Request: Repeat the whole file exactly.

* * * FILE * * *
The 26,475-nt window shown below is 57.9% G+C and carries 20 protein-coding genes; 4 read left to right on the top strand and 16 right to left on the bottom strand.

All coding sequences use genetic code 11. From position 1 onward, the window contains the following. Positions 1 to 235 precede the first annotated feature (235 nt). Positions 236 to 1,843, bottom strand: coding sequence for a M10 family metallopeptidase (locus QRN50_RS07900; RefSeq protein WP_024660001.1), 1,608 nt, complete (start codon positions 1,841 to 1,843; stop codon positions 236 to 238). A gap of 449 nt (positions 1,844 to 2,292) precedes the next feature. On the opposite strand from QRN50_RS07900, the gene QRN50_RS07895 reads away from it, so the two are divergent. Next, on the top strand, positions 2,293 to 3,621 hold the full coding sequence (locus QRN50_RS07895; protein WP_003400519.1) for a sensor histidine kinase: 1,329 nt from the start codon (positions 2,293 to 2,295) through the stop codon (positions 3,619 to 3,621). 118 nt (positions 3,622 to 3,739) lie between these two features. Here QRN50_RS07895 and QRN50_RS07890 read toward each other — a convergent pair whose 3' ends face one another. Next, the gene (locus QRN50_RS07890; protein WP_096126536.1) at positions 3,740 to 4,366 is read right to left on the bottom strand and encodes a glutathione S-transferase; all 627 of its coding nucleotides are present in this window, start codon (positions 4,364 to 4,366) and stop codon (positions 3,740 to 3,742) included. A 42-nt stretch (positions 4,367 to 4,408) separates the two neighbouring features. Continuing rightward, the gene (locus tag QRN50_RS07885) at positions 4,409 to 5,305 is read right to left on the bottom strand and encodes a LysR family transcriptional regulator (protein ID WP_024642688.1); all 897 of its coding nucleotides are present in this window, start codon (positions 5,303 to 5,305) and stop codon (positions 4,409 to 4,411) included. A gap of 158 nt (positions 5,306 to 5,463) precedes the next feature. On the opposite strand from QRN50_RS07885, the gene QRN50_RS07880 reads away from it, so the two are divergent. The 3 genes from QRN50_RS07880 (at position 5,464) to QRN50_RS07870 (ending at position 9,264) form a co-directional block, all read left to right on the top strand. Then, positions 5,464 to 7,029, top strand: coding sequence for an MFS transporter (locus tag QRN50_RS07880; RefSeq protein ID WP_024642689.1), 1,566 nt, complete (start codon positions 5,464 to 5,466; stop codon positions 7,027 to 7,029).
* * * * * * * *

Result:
The 26,475-nt window shown below is 57.9% G+C and carries 20 protein-coding genes; 4 read left to right on the top strand and 16 right to left on the bottom strand.

All coding sequences use genetic code 11. From position 1 onward, the window contains the following. Positions 1 to 235 precede the first annotated feature (235 nt). Positions 236 to 1,843, bottom strand: coding sequence for a M10 family metallopeptidase (locus QRN50_RS07900; RefSeq protein WP_024660001.1), 1,608 nt, complete (start codon positions 1,841 to 1,843; stop codon positions 236 to 238). A gap of 449 nt (positions 1,844 to 2,292) precedes the next feature. On the opposite strand from QRN50_RS07900, the gene QRN50_RS07895 reads away from it, so the two are divergent. Next, on the top strand, positions 2,293 to 3,621 hold the full coding sequence (locus QRN50_RS07895; protein WP_003400519.1) for a sensor histidine kinase: 1,329 nt from the start codon (positions 2,293 to 2,295) through the stop codon (positions 3,619 to 3,621). 118 nt (positions 3,622 to 3,739) lie between these two features. Here QRN50_RS07895 and QRN50_RS07890 read toward each other — a convergent pair whose 3' ends face one another. Next, the gene (locus QRN50_RS07890; protein WP_096126536.1) at positions 3,740 to 4,366 is read right to left on the bottom strand and encodes a glutathione S-transferase; all 627 of its coding nucleotides are present in this window, start codon (positions 4,364 to 4,366) and stop codon (positions 3,740 to 3,742) included. A 42-nt stretch (positions 4,367 to 4,408) separates the two neighbouring features. Continuing rightward, the gene (locus tag QRN50_RS07885) at positions 4,409 to 5,305 is read right to left on the bottom strand and encodes a LysR family transcriptional regulator (protein ID WP_024642688.1); all 897 of its coding nucleotides are present in this window, start codon (positions 5,303 to 5,305) and stop codon (positions 4,409 to 4,411) included. A gap of 158 nt (positions 5,306 to 5,463) precedes the next feature. On the opposite strand from QRN50_RS07885, the gene QRN50_RS07880 reads away from it, so the two are divergent. The 3 genes from QRN50_RS07880 (at position 5,464) to QRN50_RS07870 (ending at position 9,264) form a co-directional block, all read left to right on the top strand. Then, positions 5,464 to 7,029, top strand: coding sequence for an MFS transporter (locus tag QRN50_RS07880; RefSeq protein ID WP_024642689.1), 1,566 nt, complete (start codon positions 5,464 to 5,466; stop codon positions 7,027 to 7,029).